As a ~15-year-old discipline, machine ethics is in its infancy. This is why I say that it will be a great many years before we can even think about planting proper ethical reasoning into drones--there are many complicated issues to tackle before it's viable, especially because of the inherent philosophical concerns (which we've been trying to iron out since, oh, we started reasoning as a species at all).
Also: I speak primarily of automated drones. One could very well make the argument that even simple models have the potential to make better judgments than humans (see the rest of Dawes's research for a great stab at that line of thinking).
Even still, will humans deem it ethical for drones to make ethical decisions on their own? Quite probably not; it just seems viscerally wrong to us. This whole automated ethical reasoning I'm talking about may never gain traction--and maybe we'll decide that it shouldn't.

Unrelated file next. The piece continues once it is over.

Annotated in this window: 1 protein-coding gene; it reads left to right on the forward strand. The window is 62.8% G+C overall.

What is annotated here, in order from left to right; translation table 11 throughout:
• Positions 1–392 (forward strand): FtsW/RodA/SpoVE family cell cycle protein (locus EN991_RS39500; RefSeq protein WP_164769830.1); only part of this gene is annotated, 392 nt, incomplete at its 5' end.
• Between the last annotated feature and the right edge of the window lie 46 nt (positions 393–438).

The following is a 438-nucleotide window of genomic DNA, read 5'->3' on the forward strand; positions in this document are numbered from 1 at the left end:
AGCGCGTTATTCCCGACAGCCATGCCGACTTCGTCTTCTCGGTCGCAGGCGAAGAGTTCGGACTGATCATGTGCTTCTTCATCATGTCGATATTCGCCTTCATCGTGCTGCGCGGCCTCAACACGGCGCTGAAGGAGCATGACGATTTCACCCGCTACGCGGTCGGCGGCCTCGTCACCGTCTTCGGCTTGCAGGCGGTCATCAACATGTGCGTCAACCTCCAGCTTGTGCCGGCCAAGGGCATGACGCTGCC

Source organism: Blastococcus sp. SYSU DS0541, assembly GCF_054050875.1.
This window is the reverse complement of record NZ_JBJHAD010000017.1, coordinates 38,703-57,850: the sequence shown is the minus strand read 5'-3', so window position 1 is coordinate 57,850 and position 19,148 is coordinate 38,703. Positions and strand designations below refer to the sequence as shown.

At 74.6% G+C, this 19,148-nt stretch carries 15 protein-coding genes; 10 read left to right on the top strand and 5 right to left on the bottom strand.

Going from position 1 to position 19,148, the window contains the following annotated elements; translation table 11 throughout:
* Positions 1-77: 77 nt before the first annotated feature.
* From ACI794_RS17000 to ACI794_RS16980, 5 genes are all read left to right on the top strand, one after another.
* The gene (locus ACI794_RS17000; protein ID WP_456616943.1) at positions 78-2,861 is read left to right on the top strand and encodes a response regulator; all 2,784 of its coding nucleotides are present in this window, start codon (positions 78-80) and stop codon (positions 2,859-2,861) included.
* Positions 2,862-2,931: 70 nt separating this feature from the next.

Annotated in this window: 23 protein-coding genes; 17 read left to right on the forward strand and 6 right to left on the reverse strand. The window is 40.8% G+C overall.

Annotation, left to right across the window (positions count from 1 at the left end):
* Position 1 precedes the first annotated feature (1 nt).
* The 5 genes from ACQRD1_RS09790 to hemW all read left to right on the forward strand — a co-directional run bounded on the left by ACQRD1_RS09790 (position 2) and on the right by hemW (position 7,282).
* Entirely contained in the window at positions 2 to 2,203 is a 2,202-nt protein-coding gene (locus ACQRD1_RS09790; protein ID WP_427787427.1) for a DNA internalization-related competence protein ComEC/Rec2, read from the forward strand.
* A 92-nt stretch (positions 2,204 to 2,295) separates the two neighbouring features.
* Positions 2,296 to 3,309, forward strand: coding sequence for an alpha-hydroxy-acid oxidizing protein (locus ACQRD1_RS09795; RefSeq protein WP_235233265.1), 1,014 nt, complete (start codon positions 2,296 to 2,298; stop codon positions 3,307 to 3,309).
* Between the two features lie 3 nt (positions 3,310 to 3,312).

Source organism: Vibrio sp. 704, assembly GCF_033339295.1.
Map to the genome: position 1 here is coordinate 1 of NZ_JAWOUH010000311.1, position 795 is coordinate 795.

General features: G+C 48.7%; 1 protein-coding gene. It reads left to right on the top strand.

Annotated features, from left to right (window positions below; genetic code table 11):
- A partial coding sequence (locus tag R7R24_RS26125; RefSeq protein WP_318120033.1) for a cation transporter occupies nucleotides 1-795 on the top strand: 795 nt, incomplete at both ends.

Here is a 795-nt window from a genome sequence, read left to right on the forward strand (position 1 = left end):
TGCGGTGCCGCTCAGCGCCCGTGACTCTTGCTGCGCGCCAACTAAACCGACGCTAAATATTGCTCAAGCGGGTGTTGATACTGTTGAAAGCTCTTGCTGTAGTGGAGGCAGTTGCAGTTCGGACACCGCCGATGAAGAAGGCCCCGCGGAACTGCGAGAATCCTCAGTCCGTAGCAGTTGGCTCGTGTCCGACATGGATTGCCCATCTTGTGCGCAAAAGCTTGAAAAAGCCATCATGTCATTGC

So, maybe we'll decide that a human should be in the loop, controlling a drone or otherwise. Ornstein has a great quote about the role of the human subject in such matters:
if the only role of a human participant is to watch a meter and push a button when the needle goes from green to red, then the participation is merely symbolic. Under such circumstances reflection and judgment are effectively eliminated, and these are precisely the qualities that constitute the crucially important human contribution.